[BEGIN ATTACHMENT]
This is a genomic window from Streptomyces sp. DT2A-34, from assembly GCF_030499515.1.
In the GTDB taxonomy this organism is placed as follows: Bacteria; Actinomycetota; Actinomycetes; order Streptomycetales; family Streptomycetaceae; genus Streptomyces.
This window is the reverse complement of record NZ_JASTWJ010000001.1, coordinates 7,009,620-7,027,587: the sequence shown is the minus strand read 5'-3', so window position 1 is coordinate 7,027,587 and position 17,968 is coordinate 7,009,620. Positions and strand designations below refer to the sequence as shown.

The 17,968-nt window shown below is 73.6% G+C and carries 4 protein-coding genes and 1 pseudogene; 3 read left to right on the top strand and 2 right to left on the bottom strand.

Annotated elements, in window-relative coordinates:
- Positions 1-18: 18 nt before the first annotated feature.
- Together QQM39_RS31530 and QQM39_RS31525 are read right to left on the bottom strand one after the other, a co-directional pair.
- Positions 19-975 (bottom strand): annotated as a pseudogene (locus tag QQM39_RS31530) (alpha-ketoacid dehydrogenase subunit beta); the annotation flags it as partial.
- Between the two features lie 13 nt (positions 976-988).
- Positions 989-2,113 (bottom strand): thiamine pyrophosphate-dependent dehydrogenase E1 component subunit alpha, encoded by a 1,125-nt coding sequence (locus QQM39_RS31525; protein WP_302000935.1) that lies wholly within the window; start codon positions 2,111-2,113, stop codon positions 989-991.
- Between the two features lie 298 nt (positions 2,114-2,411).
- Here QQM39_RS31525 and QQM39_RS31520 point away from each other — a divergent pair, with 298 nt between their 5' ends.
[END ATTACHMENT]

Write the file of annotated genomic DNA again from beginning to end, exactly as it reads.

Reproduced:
This is a genomic window from Streptomyces sp. DT2A-34, from assembly GCF_030499515.1.
In the GTDB taxonomy this organism is placed as follows: Bacteria; Actinomycetota; Actinomycetes; order Streptomycetales; family Streptomycetaceae; genus Streptomyces.
This window is the reverse complement of record NZ_JASTWJ010000001.1, coordinates 7,009,620-7,027,587: the sequence shown is the minus strand read 5'-3', so window position 1 is coordinate 7,027,587 and position 17,968 is coordinate 7,009,620. Positions and strand designations below refer to the sequence as shown.

The 17,968-nt window shown below is 73.6% G+C and carries 4 protein-coding genes and 1 pseudogene; 3 read left to right on the top strand and 2 right to left on the bottom strand.

Annotated elements, in window-relative coordinates:
- Positions 1-18: 18 nt before the first annotated feature.
- Together QQM39_RS31530 and QQM39_RS31525 are read right to left on the bottom strand one after the other, a co-directional pair.
- Positions 19-975 (bottom strand): annotated as a pseudogene (locus tag QQM39_RS31530) (alpha-ketoacid dehydrogenase subunit beta); the annotation flags it as partial.
- Between the two features lie 13 nt (positions 976-988).
- Positions 989-2,113 (bottom strand): thiamine pyrophosphate-dependent dehydrogenase E1 component subunit alpha, encoded by a 1,125-nt coding sequence (locus QQM39_RS31525; protein WP_302000935.1) that lies wholly within the window; start codon positions 2,111-2,113, stop codon positions 989-991.
- Between the two features lie 298 nt (positions 2,114-2,411).
- Here QQM39_RS31525 and QQM39_RS31520 point away from each other — a divergent pair, with 298 nt between their 5' ends.